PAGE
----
Developing and developed economies both face some obstacles in managing international trade (Matlay, Neupert, Baughn, & Thanh Lam Dao, 2006). The obstacles for the developing economies are maintaining standards and quality where the developed economies face obstacles regarding appreciation and export utilization.

Exporting is one of the most important tools in the international market that strives to make market stability among the global markets. That plays a committed role in stabilizing countries economy. It enhances chances of controlling the production of the firms and also help to pursue enter into the new markets. According to Jaffe & Pasternak (2004) small enterprises are considered as the most challenged entity in the global market those lack resources both in national and global perspective, they have to face battle in the international competition they are unflavored by the international policies. The researcher also argued that the firms get experience in the international in the short run rather than long run and managers need to find more specialists to get advantage.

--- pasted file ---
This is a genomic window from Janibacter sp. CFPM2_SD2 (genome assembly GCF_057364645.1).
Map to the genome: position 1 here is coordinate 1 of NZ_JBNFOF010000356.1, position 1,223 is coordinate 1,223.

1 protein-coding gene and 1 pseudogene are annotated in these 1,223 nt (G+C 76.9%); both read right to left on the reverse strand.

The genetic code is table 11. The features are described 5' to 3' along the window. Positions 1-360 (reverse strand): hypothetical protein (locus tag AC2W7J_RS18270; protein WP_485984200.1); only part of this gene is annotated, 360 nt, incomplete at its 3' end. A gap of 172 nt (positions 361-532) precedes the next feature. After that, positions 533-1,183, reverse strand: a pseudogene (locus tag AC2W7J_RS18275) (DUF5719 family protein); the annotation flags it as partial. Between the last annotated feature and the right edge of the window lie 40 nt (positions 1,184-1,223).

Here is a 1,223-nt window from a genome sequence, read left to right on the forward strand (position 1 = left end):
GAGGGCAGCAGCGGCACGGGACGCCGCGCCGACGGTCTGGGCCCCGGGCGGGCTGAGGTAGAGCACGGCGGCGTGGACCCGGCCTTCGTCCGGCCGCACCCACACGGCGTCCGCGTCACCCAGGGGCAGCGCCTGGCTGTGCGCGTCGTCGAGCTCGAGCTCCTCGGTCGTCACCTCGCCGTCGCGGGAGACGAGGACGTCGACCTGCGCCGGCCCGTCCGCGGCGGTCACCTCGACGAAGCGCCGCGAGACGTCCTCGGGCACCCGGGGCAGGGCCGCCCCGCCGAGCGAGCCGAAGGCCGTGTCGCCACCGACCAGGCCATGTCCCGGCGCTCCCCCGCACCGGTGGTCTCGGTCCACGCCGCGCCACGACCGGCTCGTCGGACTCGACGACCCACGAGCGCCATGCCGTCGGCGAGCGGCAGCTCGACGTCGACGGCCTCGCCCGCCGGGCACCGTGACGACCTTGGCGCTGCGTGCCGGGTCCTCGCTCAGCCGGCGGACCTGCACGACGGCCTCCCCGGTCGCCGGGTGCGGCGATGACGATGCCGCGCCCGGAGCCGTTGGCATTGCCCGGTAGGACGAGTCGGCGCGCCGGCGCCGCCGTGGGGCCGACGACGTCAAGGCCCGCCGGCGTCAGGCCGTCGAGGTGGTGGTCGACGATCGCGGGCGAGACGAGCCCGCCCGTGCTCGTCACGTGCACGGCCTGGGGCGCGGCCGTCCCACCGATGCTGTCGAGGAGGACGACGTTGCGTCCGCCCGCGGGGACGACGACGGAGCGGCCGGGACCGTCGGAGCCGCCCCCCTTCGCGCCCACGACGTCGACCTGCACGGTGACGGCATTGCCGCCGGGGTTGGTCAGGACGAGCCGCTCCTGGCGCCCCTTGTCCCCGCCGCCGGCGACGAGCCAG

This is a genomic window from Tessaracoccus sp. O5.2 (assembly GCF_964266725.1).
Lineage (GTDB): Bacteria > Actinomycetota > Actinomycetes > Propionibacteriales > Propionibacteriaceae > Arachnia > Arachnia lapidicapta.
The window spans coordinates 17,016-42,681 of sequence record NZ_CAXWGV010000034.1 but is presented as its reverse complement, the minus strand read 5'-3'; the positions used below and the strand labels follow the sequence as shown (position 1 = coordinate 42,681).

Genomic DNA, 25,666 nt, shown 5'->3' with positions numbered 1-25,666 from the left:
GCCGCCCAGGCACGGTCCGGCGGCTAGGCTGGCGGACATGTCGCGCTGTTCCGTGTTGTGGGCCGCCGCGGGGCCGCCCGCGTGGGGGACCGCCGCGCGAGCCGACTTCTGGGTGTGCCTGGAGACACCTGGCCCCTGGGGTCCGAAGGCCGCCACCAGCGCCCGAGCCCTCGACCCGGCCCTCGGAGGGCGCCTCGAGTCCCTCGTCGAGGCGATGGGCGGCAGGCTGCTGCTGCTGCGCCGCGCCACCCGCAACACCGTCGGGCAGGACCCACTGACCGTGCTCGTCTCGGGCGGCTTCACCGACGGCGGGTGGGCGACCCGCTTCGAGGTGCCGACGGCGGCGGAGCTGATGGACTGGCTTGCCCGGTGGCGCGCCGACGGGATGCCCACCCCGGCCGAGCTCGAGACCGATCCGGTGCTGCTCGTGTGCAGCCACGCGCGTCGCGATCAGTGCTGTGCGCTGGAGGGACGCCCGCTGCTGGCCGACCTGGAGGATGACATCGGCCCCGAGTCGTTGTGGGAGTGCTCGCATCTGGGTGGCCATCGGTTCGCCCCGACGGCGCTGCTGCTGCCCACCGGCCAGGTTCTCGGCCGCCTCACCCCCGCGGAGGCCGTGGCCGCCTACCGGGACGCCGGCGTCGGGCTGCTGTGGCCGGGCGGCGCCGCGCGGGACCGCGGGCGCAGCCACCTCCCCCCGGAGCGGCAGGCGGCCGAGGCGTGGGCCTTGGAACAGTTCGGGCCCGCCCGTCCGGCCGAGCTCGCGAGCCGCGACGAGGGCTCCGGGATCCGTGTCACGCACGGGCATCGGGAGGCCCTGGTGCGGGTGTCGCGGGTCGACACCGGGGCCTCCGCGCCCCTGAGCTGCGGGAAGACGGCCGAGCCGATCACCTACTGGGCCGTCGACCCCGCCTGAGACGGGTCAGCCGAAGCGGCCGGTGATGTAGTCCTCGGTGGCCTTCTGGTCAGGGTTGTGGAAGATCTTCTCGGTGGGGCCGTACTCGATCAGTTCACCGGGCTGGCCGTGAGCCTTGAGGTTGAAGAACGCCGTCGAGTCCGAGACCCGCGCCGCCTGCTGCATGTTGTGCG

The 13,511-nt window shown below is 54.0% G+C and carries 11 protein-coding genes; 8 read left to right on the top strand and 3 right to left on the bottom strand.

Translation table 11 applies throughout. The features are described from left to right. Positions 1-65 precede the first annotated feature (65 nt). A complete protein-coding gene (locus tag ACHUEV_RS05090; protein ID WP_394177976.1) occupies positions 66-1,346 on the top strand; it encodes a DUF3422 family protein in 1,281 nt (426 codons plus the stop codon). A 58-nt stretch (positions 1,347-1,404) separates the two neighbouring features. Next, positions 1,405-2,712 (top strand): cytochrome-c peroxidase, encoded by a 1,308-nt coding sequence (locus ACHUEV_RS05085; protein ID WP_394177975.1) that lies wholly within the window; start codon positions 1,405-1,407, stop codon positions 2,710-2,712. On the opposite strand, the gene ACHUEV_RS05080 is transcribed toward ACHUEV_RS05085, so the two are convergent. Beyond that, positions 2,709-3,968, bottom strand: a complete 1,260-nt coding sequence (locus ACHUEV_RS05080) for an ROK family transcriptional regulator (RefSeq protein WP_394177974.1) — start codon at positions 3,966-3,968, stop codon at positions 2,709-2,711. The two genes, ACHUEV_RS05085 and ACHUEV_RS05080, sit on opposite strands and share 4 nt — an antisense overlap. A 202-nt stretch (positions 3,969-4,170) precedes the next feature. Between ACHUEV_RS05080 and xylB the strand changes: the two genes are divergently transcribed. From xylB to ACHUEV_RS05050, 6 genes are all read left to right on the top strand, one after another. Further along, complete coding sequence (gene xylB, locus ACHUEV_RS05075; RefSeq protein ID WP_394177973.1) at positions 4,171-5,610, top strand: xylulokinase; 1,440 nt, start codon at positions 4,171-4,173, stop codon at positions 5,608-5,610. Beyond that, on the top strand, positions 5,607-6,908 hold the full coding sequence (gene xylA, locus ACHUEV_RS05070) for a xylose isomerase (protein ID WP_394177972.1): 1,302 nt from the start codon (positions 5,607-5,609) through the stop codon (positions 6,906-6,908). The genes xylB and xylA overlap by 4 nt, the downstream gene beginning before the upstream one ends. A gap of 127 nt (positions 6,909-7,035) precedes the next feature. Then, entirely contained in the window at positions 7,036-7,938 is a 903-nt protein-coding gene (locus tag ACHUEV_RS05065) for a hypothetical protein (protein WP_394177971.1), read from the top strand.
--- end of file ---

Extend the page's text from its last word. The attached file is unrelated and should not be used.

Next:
SME’s have some limitation as it has been found that they have less management and educational capabilities and they induce more cost in operation of the usual management activities, less quality product, lack of awareness among the personnel and less strategic planning capability. They have less accommodation in terms of monitoring and evaluating the activities of the internal strategy making. Research study on this perspective found that software firms of United States got large market for its type of products and they could get large opportunity to enter and get the chance of determining the market strategies. In this perspective SMEs companies of Canada are more exposed to the international arena and they viewed the natural development of their own activities and could plan well in accordance with the market size (Ojala & Tyrväinen, 2007).